Oracle does not deliver tools for each phase of the software development life cycle (SDLC) out of the box. Instead, it integrates with industry best-of-breed solutions in two ways. First, JDeveloper includes extensions into external third-party tools leveraged throughout the SDLC (source code control, build management and so on). These extensions are often sufficient for individual developers or very small teams. However, each of these external tools comes with its own API, data format and features. Consequently, this point-to-point integration fails to meet the needs of larger teams and complex projects. For these efforts, a shared cross-platform repository is needed to properly track tasks and bugs, build results, and so on. The growing field of application life cycle management (ALM) addresses these integration and collaboration needs.
Gartner defines "ALM" as the process of planning, guiding, measuring and reporting the steps necessary to deliver new or modified software. ALM processes are implemented around a tool that has a metadata repository that enables specific implementation and execution tools (compilers, debuggers, modeling tools and others) to share information about artifacts; a workflow system that describes the (sometimes quite messy) sequence of activities required to design, develop and deploy the artifact; and a data warehouse that enables the capture of information about practices so they can be repeated.
Oracle's ALM solution is its Team Productivity Center (TPC) toolset, which includes a server-side centralized metadata repository, a connector framework for integrating third-party ALM repositories and tools, a set of out-of-the-box adapters for market-leading repositories and tools, and an extension that integrates this information into the JDeveloper IDE. The JDeveloper extension provides a team navigator, build dashboard, chat client and admin console, adding support for the concept of team development accessible directly from the IDE. For example, the team navigator can be used to assign and manage team members and then manage coloration, work items, defects and other queries across the entire team. Another component of Oracle's ALM strategy is in its support of Hudson, a continuous integration server project in Eclipse. Integration between JDeveloper and Hudson can be achieved through the TPC Build Dashboard. This allows links between Hudson job information, including build success/failure and other output of jobs that Hudson performs, to the artifacts in third-party ALM repositories (SCM, tasks, defects and so forth) and saved in the centralized metadata repository.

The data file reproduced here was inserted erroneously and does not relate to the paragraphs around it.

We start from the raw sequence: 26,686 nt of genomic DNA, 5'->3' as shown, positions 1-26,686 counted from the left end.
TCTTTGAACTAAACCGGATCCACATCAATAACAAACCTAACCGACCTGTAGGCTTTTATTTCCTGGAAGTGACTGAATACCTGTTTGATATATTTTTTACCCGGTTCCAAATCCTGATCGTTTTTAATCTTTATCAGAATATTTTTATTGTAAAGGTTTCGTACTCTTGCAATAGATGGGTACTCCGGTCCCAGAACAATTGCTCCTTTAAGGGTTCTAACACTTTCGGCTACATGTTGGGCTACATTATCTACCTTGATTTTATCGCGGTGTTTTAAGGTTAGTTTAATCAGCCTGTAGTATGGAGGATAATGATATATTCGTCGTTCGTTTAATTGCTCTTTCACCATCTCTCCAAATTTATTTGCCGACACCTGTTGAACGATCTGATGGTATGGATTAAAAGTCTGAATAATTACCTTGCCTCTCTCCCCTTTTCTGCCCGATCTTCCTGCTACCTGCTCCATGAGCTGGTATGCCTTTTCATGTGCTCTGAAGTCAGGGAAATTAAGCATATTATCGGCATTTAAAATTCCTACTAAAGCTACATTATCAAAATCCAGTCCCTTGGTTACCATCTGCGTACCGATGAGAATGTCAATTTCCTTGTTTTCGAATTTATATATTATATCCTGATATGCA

Oracle JDeveloper currently has extensions for Java Micro Edition projects, and like any general-purpose Java IDE, it supports server-side, Web-based mobile application development through the use of Cascading Style Sheets (CSS) and HTML. However, support for mobile applications is expanded considerably when the IDE is combined with ADF. Moreover, the upcoming release of the Oracle ADF Mobile framework extension — expected some time in 2012 — will add considerably more functionality, including the ability to build hybrid applications, integration with device services and support for HTML5 user interfaces.